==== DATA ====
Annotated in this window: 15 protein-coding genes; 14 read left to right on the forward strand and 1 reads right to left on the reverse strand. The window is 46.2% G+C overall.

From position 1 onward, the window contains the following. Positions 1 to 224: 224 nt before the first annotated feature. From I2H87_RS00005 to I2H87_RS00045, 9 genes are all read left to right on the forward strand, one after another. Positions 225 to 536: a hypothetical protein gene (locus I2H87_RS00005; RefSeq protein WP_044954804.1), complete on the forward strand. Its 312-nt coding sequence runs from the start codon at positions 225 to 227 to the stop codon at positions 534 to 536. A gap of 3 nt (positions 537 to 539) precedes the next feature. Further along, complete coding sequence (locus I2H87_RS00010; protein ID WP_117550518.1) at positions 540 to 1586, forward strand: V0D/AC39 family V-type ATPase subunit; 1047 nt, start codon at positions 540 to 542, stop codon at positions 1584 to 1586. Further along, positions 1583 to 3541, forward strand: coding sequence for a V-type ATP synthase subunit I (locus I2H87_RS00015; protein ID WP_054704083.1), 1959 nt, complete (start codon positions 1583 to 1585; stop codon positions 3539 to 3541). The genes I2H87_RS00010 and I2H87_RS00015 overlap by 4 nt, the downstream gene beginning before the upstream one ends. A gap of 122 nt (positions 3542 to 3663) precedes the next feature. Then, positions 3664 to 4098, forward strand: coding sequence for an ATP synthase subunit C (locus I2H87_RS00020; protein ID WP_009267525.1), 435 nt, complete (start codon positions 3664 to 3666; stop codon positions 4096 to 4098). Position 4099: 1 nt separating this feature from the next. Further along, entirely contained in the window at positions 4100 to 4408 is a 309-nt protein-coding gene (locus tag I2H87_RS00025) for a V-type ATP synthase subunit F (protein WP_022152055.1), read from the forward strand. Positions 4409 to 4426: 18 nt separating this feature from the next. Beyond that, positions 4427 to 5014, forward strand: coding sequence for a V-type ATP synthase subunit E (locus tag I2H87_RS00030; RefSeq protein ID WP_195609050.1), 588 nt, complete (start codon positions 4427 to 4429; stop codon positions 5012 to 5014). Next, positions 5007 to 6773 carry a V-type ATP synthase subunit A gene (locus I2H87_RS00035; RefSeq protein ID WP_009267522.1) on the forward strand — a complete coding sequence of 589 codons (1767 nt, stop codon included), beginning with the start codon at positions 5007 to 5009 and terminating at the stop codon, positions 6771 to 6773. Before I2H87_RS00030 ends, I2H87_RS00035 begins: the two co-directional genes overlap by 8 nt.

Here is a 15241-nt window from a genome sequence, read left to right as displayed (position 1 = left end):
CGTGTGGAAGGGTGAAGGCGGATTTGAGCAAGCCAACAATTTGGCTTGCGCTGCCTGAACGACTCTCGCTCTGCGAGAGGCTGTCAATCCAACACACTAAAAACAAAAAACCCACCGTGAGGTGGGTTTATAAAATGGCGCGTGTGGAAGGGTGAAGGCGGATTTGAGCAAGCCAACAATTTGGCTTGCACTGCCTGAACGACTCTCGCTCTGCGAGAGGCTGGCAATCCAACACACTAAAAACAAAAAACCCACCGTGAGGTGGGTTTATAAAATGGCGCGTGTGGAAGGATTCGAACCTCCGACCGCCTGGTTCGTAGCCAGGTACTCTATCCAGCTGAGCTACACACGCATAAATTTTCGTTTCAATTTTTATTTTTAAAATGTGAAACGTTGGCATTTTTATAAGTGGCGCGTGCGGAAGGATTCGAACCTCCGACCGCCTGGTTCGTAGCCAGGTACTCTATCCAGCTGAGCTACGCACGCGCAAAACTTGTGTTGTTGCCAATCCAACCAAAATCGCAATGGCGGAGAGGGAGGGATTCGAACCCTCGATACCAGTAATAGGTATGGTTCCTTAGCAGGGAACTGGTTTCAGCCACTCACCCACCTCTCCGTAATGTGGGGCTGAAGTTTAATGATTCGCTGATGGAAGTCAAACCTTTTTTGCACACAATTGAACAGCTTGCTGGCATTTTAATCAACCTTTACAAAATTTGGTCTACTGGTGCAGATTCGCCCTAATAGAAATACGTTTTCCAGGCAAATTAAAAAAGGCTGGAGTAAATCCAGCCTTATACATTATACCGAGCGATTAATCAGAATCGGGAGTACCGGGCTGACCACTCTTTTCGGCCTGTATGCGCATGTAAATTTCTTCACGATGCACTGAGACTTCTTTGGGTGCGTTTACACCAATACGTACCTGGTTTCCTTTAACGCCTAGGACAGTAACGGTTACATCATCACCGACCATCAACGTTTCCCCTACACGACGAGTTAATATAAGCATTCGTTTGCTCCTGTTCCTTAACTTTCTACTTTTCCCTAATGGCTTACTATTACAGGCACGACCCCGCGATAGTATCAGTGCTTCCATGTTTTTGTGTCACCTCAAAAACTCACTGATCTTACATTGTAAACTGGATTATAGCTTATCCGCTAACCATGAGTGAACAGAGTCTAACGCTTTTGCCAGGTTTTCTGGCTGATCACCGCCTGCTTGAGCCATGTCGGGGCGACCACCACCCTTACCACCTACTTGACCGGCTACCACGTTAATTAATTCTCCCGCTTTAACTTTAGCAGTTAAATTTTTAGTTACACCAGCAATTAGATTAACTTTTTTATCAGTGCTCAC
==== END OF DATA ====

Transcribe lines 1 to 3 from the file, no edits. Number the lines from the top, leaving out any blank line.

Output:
Annotated in this window: 15 protein-coding genes; 14 read left to right on the forward strand and 1 reads right to left on the reverse strand. The window is 46.2% G+C overall.

From position 1 onward, the window contains the following. Positions 1 to 224: 224 nt before the first annotated feature. From I2H87_RS00005 to I2H87_RS00045, 9 genes are all read left to right on the forward strand, one after another. Positions 225 to 536: a hypothetical protein gene (locus I2H87_RS00005; RefSeq protein WP_044954804.1), complete on the forward strand. Its 312-nt coding sequence runs from the start codon at positions 225 to 227 to the stop codon at positions 534 to 536. A gap of 3 nt (positions 537 to 539) precedes the next feature. Further along, complete coding sequence (locus I2H87_RS00010; protein ID WP_117550518.1) at positions 540 to 1586, forward strand: V0D/AC39 family V-type ATPase subunit; 1047 nt, start codon at positions 540 to 542, stop codon at positions 1584 to 1586. Further along, positions 1583 to 3541, forward strand: coding sequence for a V-type ATP synthase subunit I (locus I2H87_RS00015; protein ID WP_054704083.1), 1959 nt, complete (start codon positions 1583 to 1585; stop codon positions 3539 to 3541). The genes I2H87_RS00010 and I2H87_RS00015 overlap by 4 nt, the downstream gene beginning before the upstream one ends. A gap of 122 nt (positions 3542 to 3663) precedes the next feature. Then, positions 3664 to 4098, forward strand: coding sequence for an ATP synthase subunit C (locus I2H87_RS00020; protein ID WP_009267525.1), 435 nt, complete (start codon positions 3664 to 3666; stop codon positions 4096 to 4098). Position 4099: 1 nt separating this feature from the next. Further along, entirely contained in the window at positions 4100 to 4408 is a 309-nt protein-coding gene (locus tag I2H87_RS00025) for a V-type ATP synthase subunit F (protein WP_022152055.1), read from the forward strand. Positions 4409 to 4426: 18 nt separating this feature from the next. Beyond that, positions 4427 to 5014, forward strand: coding sequence for a V-type ATP synthase subunit E (locus tag I2H87_RS00030; RefSeq protein ID WP_195609050.1), 588 nt, complete (start codon positions 4427 to 4429; stop codon positions 5012 to 5014). Next, positions 5007 to 6773 carry a V-type ATP synthase subunit A gene (locus I2H87_RS00035; RefSeq protein ID WP_009267522.1) on the forward strand — a complete coding sequence of 589 codons (1767 nt, stop codon included), beginning with the start codon at positions 5007 to 5009 and terminating at the stop codon, positions 6771 to 6773. Before I2H87_RS00030 ends, I2H87_RS00035 begins: the two co-directional genes overlap by 8 nt.

Here is a 15241-nt window from a genome sequence, read left to right as displayed (position 1 = left end):